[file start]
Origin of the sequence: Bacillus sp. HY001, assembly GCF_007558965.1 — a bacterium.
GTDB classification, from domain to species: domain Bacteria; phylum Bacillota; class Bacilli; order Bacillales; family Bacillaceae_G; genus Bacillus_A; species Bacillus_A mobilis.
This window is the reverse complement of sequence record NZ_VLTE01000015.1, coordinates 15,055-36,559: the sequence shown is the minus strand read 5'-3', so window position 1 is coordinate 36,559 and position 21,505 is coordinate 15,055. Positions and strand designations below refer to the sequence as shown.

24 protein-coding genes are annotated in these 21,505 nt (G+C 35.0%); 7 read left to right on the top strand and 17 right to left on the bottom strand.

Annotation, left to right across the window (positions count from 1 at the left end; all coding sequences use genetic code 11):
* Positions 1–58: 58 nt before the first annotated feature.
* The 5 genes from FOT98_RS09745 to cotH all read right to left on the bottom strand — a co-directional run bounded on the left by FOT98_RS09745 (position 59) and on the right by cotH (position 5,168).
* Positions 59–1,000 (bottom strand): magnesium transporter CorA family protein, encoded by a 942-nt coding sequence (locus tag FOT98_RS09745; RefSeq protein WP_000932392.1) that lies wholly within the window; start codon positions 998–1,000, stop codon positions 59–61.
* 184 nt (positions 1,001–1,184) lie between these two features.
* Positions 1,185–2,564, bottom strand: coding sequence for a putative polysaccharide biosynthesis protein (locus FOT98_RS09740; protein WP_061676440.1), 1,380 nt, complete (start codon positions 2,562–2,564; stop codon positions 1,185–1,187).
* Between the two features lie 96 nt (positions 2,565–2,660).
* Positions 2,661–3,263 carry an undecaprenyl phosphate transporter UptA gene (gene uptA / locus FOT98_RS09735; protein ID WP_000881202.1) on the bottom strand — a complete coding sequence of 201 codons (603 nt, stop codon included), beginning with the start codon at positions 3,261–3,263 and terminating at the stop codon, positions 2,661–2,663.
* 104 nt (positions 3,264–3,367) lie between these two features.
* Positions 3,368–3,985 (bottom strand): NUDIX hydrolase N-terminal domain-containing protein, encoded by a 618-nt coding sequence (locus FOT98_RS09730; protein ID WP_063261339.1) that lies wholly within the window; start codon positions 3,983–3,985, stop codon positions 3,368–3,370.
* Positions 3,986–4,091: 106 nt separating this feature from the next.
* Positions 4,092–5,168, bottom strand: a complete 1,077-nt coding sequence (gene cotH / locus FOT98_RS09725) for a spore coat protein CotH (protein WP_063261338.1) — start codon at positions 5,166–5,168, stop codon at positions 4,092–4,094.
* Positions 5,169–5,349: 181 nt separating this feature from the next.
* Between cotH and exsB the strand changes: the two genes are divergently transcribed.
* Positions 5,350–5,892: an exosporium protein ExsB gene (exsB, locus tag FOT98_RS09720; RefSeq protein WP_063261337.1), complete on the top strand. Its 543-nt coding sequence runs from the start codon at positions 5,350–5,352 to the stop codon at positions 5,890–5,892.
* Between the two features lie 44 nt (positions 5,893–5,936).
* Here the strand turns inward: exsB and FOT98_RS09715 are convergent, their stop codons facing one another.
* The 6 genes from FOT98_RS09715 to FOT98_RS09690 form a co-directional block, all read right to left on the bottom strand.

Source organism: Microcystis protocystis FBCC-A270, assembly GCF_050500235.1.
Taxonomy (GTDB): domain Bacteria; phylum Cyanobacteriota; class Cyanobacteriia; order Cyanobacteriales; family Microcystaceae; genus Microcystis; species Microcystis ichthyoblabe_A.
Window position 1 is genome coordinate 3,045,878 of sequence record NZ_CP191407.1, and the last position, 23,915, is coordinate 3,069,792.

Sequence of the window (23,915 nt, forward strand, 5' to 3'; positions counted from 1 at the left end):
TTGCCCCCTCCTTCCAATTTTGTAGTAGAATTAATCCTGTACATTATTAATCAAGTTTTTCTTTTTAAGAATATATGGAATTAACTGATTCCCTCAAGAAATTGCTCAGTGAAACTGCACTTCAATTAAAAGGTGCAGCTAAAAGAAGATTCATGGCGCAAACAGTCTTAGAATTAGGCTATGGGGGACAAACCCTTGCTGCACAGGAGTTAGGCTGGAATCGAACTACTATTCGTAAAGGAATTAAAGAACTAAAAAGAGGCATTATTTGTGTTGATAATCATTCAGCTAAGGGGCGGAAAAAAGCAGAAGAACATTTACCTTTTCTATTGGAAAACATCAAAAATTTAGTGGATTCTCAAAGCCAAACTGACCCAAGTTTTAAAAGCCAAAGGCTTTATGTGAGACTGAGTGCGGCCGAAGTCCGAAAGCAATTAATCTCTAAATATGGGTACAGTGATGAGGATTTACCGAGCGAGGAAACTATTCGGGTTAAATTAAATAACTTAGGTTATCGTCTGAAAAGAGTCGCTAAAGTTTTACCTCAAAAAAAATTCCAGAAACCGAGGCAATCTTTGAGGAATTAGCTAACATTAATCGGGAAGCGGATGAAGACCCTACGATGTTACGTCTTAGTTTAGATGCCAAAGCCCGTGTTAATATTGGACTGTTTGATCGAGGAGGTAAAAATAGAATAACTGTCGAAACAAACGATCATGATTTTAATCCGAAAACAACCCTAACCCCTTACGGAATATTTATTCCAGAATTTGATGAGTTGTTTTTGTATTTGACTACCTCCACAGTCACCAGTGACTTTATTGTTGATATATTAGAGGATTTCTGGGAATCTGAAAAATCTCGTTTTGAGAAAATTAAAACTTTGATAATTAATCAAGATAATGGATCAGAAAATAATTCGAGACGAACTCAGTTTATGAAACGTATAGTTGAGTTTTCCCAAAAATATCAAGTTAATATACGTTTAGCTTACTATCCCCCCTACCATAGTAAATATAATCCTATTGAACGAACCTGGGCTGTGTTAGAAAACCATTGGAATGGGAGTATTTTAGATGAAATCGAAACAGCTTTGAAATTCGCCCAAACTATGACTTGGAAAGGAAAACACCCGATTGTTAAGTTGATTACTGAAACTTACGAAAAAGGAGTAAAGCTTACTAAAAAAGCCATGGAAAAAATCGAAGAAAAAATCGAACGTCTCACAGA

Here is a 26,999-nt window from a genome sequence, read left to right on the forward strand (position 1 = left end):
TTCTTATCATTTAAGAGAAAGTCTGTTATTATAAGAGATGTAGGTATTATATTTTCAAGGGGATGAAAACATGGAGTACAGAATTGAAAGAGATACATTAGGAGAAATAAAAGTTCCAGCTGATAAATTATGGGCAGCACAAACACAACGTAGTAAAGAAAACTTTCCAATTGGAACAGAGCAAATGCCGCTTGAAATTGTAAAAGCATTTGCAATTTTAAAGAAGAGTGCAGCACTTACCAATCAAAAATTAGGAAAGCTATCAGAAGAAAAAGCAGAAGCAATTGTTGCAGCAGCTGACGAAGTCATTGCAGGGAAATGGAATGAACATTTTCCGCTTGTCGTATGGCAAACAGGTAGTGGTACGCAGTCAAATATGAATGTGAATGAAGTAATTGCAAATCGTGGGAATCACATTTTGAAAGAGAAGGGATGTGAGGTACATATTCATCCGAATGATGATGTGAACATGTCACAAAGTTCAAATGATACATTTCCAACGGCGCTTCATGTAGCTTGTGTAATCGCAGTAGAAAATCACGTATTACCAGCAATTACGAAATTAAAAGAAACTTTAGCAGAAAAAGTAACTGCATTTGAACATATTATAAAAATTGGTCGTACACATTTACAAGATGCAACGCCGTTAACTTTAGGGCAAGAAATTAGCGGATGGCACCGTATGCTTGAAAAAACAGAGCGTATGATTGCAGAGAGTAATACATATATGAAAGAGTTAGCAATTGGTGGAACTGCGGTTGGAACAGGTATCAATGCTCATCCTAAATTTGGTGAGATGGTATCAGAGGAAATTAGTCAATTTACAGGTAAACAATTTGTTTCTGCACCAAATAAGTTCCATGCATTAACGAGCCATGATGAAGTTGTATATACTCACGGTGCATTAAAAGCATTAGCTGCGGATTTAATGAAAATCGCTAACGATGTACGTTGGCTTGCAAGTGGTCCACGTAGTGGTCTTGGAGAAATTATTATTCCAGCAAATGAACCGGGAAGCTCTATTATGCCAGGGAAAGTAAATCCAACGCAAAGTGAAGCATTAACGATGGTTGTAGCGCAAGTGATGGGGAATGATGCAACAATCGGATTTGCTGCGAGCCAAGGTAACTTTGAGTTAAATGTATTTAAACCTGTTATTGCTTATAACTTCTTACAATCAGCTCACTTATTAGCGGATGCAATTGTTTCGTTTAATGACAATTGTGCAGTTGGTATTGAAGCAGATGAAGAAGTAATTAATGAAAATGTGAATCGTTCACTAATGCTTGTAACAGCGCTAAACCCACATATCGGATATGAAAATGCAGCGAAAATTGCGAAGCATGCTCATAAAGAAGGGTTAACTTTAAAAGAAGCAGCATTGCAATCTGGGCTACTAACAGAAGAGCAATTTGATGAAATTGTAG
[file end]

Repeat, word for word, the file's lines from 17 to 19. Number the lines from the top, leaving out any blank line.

* Positions 5,169–5,349: 181 nt separating this feature from the next.
* Between cotH and exsB the strand changes: the two genes are divergently transcribed.
* Positions 5,350–5,892: an exosporium protein ExsB gene (exsB, locus tag FOT98_RS09720; RefSeq protein WP_063261337.1), complete on the top strand. Its 543-nt coding sequence runs from the start codon at positions 5,350–5,352 to the stop codon at positions 5,890–5,892.